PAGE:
Virginia Mother of 6-year-Old Who Shot Teacher Charged

Virginia Mother of 6-year-Old Who Shot Teacher Charged

A Virginia grand jury on Monday indicted the mother of a 6-year-old boy who shot an elementary school teacher in Newport News in January on felony child neglect and a firearms charge.

On Jan. 6, 25-year-old teacher Abigail Zwerner was wounded by a first-grade student in her classroom at Richneck Elementary School after school officials received warnings that the boy had a gun at school.

The student’s mother, Deja Taylor, was charged with felony child neglect and misdemeanor recklessly leaving a loaded firearm so as to endanger a child, Newport News, Virginia, prosecutor Howard Gwynn said in a statement.

The indictments are the latest example of prosecutors charging parents of children who commit gun crimes or mass shootings. Last month, a Michigan appeals court ruled in favor of prosecutors seeking to take the parents of school shooter Ethan Crumbley to trial on involuntary manslaughter charges.

An Illinois father was arraigned in February on charges that he helped his underage son obtain a gun that the latter used to kill seven people at a Fourth of July parade near Chicago, despite signs the younger man was mentally disturbed.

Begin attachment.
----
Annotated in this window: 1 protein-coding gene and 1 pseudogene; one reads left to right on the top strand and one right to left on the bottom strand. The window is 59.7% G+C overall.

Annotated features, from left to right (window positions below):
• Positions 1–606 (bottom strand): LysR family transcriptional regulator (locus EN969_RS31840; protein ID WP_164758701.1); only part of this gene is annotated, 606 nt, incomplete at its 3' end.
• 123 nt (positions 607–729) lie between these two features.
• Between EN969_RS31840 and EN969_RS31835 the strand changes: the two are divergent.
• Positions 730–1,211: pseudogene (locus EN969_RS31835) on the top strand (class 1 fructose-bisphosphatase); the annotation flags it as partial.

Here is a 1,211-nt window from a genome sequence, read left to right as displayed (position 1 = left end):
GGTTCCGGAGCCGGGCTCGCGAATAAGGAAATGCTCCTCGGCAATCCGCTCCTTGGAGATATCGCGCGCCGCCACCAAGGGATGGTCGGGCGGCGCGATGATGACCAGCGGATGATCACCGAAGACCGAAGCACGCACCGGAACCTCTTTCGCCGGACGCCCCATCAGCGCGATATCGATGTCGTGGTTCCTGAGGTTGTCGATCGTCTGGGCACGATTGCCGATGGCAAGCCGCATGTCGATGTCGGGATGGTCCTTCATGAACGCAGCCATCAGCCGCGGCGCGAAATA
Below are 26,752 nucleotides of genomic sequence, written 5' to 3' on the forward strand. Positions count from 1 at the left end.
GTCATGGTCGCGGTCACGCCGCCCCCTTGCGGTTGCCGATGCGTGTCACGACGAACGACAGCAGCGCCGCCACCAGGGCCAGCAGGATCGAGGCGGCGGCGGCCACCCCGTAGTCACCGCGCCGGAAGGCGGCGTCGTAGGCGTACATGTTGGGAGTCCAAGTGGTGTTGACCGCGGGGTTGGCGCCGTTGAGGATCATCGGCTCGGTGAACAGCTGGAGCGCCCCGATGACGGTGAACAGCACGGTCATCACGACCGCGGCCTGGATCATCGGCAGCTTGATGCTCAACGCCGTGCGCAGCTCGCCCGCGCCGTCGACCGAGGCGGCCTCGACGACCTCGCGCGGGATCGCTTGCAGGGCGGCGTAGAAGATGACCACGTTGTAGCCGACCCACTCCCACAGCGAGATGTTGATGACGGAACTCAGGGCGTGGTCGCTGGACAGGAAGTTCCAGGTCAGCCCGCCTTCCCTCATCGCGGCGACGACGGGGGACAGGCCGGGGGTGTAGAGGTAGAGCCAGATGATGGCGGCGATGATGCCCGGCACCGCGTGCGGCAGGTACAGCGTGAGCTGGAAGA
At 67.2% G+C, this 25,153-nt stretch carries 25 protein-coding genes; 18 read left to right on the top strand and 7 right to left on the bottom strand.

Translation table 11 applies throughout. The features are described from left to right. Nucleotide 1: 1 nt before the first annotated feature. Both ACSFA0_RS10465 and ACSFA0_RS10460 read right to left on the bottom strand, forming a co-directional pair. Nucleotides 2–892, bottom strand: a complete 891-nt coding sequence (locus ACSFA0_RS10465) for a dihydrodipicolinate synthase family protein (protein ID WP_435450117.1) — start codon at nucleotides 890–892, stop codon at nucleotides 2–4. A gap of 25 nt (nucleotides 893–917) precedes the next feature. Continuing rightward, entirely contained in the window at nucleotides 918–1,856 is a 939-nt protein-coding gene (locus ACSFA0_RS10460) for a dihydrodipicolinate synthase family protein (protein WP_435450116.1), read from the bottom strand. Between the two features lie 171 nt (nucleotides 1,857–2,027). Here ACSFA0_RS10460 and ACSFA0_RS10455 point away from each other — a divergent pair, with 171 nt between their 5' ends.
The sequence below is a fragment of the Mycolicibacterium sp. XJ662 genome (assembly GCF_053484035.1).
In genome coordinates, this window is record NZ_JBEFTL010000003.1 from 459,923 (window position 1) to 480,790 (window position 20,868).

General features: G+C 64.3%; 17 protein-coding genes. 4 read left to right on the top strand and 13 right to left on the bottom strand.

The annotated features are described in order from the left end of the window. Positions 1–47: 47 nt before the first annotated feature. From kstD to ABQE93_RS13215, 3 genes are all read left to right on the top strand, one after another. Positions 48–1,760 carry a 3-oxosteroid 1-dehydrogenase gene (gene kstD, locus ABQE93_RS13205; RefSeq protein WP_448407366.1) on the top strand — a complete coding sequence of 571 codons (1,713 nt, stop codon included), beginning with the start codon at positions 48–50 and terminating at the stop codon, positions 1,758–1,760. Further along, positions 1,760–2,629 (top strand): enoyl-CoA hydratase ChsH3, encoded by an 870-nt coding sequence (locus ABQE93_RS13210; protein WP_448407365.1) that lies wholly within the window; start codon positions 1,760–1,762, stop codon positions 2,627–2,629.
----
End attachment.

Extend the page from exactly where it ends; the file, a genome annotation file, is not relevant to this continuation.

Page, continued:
In the Newport News school shooting case, Gwynn said that the grand jury would continue to investigate, and would consider whether additional charges were warranted.

“Every criminal case is unique in its facts, and these facts support these charges, but our investigation into the shooting continues,” Gwynn said.

While shootings committed by a young child in a classroom are extremely rare, school shootings happen with alarming frequency in the U.S., including the deadly attack last month at a small private Christian school in Nashville, where a former student killed three nine-year-old children and three adults.

In Newport News, Zwerner last week filed a $40 million lawsuit against school administrators, alleging they ignored warnings from staff and pupils that the boy had a gun.

School officials have confirmed that they had received warnings that the boy had a gun at school, but that a search of his belongings before the shooting had not turned up any weapon.